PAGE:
“How can one pay $1800 for a flight and not have a seat?”  I asked, sarcastically.  I didn’t really expect an answer.  Somehow, I supposed that throwing around the fact that the seat was expensive would solve my problem.  Obviously it didn’t.  I quickly started down the hall as my stomach growled, reminding me that during my rush to buy last minute items and pack, I had not eaten lunch.  After a quick, healthy dinner at Fridays, I sat down in my gate as a woman complained that flights to Newark are always delayed.  Her husband exhorted her, “It will not be delayed this time.”  I glanced at the screen:  Newark 5:55 p.m. ON TIME.  Then an announcement thundered, “Ladies and gentlemen, Newark flight 3245 has been delayed until 6:30 due to bad weather.”  

Around 7:30 we filed onto the plane and waited another hour before taking off.  I sat on the small plane next to a businessman. I pulled out my bible to cling to God for peace.  The stewardess walked past, noticing the bible and said, “That’s a really good book.” I smiled and replied, “Amen, it’s my favorite.”  “I have mine, too.”  She said.

I continued to read and meditate.  During these times of delay, I usually am keenly aware that the opportunity for a divine appointment is often in the works.  I remembered my prayer earlier that morning, “Lord, I ask for divine appointments today and the strength to walk through them.”

We exchanged friendly conversation as I read the back of my boarding pass.  You must be at the gate and checked in at least 30 minutes prior to boarding for an international flight.  Asking what time it was, I quickly realized that I probably would not be making my connection.  I looked out the window and prayed, “Lord, you are the one controlling the skies.  It was your hand that made this plane delayed.  I trust you.  I trust you to get me on the plane and if it isn’t your will I submit.”  I had such peace covering me.  The time 11 rang in my spirit.  I believed my next flight would be leaving at 11.  Then two thoughts starting running through my mind, along with the familiar nudging that I often mistake, ignore, or question.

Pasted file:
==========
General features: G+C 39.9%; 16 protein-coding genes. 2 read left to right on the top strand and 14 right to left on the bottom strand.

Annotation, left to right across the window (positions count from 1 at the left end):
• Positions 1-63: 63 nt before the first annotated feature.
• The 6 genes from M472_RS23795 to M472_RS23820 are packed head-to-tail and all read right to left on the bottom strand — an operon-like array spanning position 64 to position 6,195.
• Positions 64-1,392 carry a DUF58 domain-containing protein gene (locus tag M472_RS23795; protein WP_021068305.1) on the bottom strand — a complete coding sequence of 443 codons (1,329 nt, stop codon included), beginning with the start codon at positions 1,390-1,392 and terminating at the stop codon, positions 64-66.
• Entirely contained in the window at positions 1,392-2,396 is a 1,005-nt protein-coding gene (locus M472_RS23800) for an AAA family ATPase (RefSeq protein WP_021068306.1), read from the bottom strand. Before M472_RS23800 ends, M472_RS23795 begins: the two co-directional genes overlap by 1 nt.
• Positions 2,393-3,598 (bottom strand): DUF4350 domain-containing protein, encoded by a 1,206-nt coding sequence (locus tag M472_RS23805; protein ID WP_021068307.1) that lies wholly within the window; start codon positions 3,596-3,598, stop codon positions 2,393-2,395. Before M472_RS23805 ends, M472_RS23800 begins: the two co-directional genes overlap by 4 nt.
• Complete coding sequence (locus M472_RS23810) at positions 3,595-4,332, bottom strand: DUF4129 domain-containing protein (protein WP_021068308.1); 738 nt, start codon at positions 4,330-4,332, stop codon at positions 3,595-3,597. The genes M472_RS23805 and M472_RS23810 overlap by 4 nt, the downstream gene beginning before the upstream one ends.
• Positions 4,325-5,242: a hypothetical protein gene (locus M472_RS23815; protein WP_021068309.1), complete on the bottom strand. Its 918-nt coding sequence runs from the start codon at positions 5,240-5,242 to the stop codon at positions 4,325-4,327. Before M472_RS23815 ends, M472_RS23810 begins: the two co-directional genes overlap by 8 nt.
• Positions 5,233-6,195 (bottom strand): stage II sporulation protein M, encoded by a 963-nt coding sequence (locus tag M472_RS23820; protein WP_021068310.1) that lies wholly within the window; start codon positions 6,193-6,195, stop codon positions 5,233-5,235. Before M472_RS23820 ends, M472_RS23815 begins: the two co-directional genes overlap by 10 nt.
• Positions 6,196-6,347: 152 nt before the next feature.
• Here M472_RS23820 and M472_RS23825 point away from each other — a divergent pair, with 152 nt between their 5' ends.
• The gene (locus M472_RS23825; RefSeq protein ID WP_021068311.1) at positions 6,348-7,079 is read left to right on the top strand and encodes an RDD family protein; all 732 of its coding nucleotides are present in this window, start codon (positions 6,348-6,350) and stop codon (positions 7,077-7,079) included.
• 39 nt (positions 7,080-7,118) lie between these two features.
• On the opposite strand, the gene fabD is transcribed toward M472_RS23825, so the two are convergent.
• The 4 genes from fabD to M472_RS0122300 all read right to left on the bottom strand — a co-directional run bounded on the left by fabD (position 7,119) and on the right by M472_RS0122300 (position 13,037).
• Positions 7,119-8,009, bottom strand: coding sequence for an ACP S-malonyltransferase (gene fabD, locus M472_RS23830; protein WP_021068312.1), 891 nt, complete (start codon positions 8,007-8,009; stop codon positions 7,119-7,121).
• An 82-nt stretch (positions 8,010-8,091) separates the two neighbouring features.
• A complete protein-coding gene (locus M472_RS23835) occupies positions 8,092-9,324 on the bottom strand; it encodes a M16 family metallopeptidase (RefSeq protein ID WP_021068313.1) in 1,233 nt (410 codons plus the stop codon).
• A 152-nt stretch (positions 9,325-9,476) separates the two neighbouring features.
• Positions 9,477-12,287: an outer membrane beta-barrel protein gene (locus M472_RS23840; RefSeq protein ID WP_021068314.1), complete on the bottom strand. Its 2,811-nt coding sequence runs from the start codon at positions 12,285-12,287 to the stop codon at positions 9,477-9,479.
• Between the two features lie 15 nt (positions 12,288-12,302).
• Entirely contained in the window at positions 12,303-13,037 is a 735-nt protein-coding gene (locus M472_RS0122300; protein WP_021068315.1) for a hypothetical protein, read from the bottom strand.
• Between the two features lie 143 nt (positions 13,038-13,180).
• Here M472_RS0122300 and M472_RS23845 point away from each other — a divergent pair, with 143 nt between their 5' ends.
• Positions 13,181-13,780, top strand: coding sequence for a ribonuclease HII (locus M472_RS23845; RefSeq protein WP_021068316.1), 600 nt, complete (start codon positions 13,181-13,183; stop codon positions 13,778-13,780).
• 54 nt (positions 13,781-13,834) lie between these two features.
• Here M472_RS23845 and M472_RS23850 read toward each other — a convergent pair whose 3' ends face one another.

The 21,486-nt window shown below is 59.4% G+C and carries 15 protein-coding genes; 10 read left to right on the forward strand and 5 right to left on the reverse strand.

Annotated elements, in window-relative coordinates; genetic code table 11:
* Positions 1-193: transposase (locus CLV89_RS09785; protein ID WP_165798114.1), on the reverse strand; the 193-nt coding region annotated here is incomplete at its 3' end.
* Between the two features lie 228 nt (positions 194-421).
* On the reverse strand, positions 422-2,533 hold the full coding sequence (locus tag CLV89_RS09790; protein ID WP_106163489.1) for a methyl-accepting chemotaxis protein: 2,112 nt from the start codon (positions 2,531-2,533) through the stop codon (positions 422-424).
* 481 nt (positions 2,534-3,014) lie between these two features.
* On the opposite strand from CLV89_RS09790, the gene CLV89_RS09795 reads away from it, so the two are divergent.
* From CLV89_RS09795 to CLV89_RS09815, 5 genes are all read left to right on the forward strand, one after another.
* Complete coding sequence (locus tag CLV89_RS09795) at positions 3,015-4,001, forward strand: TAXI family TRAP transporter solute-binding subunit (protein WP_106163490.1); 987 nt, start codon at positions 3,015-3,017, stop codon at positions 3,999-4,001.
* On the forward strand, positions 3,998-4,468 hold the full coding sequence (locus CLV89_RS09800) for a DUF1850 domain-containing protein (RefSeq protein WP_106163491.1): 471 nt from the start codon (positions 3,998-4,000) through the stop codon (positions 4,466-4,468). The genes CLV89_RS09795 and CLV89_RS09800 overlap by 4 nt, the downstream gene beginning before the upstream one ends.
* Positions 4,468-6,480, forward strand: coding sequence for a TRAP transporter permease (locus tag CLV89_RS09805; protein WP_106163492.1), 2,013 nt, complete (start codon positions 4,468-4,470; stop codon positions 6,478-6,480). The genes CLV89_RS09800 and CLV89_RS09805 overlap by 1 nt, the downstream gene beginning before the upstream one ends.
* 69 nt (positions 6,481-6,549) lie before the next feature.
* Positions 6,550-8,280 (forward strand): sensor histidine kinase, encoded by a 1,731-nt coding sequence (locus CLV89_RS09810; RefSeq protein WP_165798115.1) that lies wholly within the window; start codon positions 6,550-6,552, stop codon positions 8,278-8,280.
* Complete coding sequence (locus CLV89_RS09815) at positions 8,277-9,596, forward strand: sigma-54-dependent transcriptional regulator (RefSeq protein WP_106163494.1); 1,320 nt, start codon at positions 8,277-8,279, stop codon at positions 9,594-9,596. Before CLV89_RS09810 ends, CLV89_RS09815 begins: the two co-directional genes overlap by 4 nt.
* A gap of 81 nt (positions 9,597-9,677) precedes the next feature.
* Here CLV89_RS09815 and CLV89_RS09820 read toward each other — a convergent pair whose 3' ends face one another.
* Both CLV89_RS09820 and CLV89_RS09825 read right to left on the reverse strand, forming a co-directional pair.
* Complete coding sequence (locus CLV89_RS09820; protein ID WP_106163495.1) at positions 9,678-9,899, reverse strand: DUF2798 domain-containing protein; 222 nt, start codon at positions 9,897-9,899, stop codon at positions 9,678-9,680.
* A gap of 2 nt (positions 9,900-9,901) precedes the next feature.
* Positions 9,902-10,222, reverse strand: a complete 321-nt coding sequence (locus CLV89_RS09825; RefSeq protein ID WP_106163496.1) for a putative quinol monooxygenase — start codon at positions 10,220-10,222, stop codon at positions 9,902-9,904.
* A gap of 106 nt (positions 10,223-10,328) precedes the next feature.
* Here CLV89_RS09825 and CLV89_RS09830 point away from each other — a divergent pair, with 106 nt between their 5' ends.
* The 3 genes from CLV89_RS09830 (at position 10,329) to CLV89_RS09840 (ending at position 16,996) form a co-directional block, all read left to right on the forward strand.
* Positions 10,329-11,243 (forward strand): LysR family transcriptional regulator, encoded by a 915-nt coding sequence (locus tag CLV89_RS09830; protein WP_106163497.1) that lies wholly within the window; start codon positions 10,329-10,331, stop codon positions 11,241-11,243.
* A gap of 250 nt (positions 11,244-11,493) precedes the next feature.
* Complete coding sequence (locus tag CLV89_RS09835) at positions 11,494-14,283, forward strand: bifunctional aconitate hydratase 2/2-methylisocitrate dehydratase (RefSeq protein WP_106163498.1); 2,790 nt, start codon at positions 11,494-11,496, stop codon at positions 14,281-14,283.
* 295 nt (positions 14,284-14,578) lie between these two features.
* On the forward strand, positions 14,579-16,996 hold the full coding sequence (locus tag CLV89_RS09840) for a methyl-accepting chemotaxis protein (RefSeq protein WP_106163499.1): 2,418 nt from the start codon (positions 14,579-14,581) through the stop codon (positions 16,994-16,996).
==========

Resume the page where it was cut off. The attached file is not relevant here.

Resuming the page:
“Pray for him.  Pray for his wife.”

I looked at the man sitting beside me.  “Sir, may I be praying for you for anything?” I questioned, sincerely looking him in the face while trying to remain calm, even though this part of following the Lord is one of the most uncomfortable for me.

He looked around, seeming nervous, yet unsure of what to say.  I continued to softly look at him and cautiously asked, “What about your wife?”

“Yes, she could use prayer, she is really stressed out right now.  I want to move.  I want her to want to move.  I want a fresh start.”

The Lord began to minister through me.  As I encouraged him, I began writing a note for him and his wife.  Through the Holy Spirit, I said with confidence, “Your wife’s life is going to change dramatically within the next week or two.  When it does, please remember this conversation.  God loves you.  God loves your wife.”

“Oh, I will remember this conversation.  I will tell me wife about it.”

I ripped the back of my old boarding pass that had my hand written note on it.  He looked down as I handed it to him and read: “Phil 4:6-7.  Be encouraged.  Stay strong.” 

He looked at it, chuckled, folded the note and put it in the front pocket of his light blue, Ralph Lauren dress shirt.  He said he would be sure to read the Scripture with his wife.  The plane touched down shortly after our conversation ended.  I leaped up, asking, “What time is it!?”